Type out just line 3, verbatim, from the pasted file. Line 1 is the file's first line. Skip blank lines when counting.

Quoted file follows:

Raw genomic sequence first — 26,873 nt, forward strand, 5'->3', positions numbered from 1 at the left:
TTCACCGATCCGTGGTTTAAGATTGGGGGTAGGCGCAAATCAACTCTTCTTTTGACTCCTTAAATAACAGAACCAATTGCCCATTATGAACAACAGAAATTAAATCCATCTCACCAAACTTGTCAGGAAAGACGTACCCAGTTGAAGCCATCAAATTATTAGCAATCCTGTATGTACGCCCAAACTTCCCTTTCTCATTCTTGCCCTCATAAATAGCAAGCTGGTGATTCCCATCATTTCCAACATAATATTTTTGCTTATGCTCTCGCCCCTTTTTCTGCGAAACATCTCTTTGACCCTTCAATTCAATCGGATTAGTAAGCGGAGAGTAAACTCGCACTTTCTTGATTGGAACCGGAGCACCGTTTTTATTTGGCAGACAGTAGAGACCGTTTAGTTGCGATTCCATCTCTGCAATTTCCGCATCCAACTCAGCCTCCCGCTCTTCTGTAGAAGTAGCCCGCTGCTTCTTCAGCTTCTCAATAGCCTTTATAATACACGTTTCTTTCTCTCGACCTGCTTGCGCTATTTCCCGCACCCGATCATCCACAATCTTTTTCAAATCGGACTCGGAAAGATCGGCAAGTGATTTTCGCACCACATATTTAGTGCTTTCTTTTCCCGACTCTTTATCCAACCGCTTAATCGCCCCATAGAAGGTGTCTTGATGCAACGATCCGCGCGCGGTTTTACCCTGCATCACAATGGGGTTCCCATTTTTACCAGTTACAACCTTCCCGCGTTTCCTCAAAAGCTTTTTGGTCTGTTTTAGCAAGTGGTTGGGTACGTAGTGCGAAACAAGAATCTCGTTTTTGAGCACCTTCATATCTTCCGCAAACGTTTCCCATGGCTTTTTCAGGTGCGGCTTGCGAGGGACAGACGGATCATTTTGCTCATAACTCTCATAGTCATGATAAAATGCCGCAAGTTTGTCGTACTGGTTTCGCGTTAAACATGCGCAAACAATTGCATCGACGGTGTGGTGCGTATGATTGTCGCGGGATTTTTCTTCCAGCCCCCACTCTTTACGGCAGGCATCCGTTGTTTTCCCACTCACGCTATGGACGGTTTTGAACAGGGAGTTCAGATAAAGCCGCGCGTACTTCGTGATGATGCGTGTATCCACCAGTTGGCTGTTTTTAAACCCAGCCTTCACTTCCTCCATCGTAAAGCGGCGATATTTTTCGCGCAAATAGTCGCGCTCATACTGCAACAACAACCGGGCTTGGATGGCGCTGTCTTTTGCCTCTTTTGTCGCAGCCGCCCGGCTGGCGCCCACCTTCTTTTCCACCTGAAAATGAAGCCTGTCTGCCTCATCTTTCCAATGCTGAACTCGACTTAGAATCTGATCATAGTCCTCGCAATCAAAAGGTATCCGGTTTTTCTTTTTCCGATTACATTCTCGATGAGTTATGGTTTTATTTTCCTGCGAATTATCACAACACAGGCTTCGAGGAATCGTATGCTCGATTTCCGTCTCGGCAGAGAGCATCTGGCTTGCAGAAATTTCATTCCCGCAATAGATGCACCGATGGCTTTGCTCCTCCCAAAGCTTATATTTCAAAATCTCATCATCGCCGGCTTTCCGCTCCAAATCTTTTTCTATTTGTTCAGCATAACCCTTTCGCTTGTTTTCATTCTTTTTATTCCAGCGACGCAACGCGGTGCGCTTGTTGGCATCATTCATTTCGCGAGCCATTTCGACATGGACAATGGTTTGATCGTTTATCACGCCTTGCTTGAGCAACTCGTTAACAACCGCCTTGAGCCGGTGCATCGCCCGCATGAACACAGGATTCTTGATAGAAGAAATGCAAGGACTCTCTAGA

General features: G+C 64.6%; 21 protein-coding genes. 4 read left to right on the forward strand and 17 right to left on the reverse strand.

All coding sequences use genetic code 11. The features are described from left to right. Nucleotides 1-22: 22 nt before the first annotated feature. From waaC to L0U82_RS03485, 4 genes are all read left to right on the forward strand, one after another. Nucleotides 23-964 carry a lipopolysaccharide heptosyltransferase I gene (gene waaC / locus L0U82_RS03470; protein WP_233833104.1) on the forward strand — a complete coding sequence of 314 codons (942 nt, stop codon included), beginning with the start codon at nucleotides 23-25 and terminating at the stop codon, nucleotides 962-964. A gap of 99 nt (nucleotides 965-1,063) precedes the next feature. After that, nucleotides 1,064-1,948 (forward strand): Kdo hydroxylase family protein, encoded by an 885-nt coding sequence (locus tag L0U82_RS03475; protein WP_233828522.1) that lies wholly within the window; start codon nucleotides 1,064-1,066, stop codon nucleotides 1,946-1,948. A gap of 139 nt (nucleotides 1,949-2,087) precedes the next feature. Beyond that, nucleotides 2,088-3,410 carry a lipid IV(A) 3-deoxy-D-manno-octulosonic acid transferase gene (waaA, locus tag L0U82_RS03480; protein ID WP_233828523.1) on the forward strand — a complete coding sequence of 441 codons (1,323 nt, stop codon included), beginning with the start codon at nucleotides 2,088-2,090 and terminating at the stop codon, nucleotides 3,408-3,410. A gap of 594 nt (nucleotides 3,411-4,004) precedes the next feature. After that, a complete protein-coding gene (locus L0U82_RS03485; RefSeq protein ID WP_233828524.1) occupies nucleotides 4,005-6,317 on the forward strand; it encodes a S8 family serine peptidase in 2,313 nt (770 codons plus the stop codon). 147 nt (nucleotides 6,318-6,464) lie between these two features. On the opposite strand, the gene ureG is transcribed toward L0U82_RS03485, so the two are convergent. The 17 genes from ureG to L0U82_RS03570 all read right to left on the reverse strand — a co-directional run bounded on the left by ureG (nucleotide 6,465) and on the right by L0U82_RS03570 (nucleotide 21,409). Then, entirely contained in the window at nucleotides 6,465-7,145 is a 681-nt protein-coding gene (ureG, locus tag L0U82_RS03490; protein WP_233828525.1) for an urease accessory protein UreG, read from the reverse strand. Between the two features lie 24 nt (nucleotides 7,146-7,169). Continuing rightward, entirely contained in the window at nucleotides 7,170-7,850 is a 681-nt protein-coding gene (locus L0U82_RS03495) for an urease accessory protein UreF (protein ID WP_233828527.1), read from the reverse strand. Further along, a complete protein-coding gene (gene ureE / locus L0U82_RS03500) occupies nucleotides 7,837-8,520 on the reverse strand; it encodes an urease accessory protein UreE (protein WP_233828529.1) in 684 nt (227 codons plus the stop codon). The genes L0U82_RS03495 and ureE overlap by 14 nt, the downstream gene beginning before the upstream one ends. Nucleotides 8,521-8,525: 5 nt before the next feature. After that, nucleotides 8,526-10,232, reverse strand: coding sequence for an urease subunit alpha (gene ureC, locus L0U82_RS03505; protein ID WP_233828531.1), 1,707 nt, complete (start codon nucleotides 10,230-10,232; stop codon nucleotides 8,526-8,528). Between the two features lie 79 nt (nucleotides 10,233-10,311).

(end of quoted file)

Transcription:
General features: G+C 64.6%; 21 protein-coding genes. 4 read left to right on the forward strand and 17 right to left on the reverse strand.